On Saturday, 26 March 2016 at 23:31:23 UTC, Alex Parrill wrote:
On Friday, 25 March 2016 at 01:07:16 UTC, maik klein wrote:
Link to the blog post: https://maikklein.github.io/post/soa-d/
Link to the reddit discussion: https://www.reddit.com/r/programming/comments/4buivf/why_and_when_you_should_use_soa/


I think structs-of-arrays are a lot more situational than you make them out to be.

You say, at the end of your article, that "SoA scales much better because you can partially access your data without needlessly loading unrelevant data into your cache". But most of the time, programs access struct fields close together in time (i.e. accessing one field of a struct usually means that you will access another field shortly). In that case, you've now split your data across multiple cache lines; not good.

Your ENetPeer example works against you here; the the packetThrottle* variables would be split up into different arrays, but they will likely be checked together when throttling packets. Though admittedly, it's easy to fix; put fields likely to be accessed together in their own struct.

The SoA approach also makes random access more inefficient and makes it harder for objects to have identity. Again, your ENetPeer example works against you; it's common for servers to need to send packets to individual clients rather than broadcasting them. With the SoA approach, you end up accessing a tiny part of multiple arrays, and load several cache lines containing data for ENetPeers that you don't care about (i.e. loading irrelevant data).

I think SoA can be faster if you are commonly iterating over a section of a dataset, but I don't think that's a common occurrence. I definitely think it's unwarranted to conclude that SoAs "scale much better" without noting when they scale better, especially without benchmarks.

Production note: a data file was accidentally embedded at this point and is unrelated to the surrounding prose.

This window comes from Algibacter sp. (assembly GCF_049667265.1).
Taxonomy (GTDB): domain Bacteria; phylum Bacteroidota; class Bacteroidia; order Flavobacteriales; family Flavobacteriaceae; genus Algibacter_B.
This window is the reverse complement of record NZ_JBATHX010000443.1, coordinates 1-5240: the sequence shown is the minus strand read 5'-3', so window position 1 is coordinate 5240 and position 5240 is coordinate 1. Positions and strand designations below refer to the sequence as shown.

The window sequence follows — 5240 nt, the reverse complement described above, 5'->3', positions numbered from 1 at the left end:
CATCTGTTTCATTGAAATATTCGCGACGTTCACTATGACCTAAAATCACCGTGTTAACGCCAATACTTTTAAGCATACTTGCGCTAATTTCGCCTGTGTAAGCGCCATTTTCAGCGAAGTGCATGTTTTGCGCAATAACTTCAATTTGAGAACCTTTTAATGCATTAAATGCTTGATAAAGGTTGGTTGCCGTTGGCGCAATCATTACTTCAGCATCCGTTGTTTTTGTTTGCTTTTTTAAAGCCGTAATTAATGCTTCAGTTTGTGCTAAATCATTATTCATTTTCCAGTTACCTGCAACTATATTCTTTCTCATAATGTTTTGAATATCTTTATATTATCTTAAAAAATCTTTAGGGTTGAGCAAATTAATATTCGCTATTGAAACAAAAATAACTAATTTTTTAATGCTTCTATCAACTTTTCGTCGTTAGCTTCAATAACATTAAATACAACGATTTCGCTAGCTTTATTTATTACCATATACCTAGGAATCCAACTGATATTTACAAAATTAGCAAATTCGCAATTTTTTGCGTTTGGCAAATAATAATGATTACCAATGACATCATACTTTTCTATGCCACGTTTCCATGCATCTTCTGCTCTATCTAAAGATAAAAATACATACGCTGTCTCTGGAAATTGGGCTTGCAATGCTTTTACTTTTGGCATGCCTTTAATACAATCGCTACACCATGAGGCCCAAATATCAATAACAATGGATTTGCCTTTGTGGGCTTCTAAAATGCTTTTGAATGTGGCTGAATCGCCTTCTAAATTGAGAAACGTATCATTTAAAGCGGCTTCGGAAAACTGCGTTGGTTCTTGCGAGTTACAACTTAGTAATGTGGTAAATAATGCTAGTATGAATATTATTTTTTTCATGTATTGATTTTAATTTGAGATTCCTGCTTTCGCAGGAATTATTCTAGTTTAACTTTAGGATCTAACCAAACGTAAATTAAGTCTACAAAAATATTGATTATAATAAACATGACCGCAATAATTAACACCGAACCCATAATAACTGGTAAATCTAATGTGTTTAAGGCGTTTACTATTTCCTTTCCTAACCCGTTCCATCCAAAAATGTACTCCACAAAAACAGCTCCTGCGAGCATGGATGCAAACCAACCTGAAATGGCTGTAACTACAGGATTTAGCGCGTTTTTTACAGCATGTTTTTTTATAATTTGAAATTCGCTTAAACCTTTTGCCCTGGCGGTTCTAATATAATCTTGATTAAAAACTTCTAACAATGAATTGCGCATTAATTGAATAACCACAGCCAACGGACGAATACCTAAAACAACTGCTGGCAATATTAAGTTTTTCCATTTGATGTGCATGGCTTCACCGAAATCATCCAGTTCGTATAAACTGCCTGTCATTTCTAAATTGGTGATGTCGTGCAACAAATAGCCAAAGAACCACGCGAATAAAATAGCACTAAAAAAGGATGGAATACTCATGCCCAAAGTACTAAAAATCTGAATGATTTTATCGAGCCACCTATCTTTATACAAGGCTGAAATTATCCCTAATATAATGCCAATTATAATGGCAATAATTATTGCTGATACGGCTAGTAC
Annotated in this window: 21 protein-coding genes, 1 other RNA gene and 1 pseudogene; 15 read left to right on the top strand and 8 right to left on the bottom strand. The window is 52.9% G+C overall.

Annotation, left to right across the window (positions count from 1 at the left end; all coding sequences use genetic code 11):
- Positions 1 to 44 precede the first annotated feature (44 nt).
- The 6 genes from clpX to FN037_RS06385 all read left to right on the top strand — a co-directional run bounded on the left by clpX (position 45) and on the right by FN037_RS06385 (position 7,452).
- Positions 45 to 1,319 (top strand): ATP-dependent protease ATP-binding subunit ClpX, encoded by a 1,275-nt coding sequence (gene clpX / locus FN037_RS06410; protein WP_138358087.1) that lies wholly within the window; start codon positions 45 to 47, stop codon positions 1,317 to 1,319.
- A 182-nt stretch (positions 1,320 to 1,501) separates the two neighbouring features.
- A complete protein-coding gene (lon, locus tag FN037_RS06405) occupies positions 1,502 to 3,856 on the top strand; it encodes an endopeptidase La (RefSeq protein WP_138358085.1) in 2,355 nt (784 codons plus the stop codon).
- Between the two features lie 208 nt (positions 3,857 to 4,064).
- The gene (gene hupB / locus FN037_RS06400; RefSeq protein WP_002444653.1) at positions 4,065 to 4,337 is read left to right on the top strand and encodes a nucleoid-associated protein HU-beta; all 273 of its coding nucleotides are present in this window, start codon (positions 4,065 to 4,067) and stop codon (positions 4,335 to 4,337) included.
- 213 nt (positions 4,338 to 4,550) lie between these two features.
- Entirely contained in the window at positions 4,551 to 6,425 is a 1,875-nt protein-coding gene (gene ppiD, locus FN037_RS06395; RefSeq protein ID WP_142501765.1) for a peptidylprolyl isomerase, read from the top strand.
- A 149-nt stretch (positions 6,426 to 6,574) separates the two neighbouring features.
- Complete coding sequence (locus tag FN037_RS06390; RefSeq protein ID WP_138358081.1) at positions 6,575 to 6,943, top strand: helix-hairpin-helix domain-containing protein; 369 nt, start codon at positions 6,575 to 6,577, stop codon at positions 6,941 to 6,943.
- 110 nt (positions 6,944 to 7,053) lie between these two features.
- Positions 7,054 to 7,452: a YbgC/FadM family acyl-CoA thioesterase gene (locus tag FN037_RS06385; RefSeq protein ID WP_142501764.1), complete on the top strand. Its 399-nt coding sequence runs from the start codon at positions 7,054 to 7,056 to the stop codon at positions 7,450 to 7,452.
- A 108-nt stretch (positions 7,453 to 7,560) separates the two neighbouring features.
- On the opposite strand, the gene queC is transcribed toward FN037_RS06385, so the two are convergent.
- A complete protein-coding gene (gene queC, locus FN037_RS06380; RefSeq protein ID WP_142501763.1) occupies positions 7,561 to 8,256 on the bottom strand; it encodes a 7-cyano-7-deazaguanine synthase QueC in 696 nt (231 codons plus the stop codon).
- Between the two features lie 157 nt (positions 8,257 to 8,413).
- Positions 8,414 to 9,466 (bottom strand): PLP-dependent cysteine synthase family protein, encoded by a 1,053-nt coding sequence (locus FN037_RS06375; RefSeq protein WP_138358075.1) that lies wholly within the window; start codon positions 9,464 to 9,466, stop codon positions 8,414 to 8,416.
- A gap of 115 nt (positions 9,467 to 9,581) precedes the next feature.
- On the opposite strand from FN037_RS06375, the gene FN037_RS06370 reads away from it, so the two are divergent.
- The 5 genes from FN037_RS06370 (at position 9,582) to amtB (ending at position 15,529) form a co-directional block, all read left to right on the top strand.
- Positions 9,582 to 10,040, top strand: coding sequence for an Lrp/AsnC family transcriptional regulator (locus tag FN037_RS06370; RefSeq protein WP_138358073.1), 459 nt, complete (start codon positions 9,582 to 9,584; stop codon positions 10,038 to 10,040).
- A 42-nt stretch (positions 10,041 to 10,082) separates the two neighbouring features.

I will admit, though, that the template for making the struct-of-arrays is a nice demonstration of D's templates.

The next blog post that I am writing will contain a few benchmarks for SoA vs AoS.


But most of the time, programs access struct fields close together in time (i.e. accessing one field of a struct usually means that you will access another field shortly). In that case, you've now split your data across multiple cache lines; not good.

You can still group the data together if you always access it together. What you wrote is actually not true for arrays, at least the way you wrote it.

Array!Foo arr

Iterating over 'arr', you will always load the complete Foo struct into memory, unless you hide stuff behind pointers.

The SoA approach also makes random access more inefficient and makes it harder for objects to have identity.

No it actually makes it much better because you only have to load the relevant stuff into memory.

But you usually don't look at your objects in isolation.

AoS makes sense if you always care about all fields like for example Array!Vector3. You usually access all components of a vector.

What you lose is the general feel of oop.

Vector add(Vector a, Vector b);

Array!Vector vectors;

add(vectors[index1], vectors[index2]);

This really just won't work with SoA, especially if you want to mutate the data behind with a reference. For this you would just use AoS.

Btw I have done a lot of benchmarks and SoA in the worst case was always as fast as SoA.

But once you actually only access partial data, SoA can potentially be much faster.

This is what I mean with scaling

You start with

struct Test{
  int i;
  int j;
}
Array!Test tests;

and you have absolutely no performance problem for 'tests' because it is just so small.

But after a few years Test will have grown much bigger.

struct Test{
  int i;
  int j;
  int[100] junk;
}

If you use SoA you can always add stuff without any performance penalty, that is why I said that it "scales" better.

But as I have said in the blog post, you will not always replace AoS with SoA, but you should replace AoS with SoA where it makes sense.

I think SoA can be faster if you are commonly iterating over a section of a dataset, but I don't think that's a common occurrence.

This happens in games very often when you use inheritance, your objects just will grow really big the more functionality you add.

Like for example you just want to move all objects based on velocity, so you just care about Position, Velocity. You don't have to load anything else into memory.

An entity component system really is just SoA at its core.

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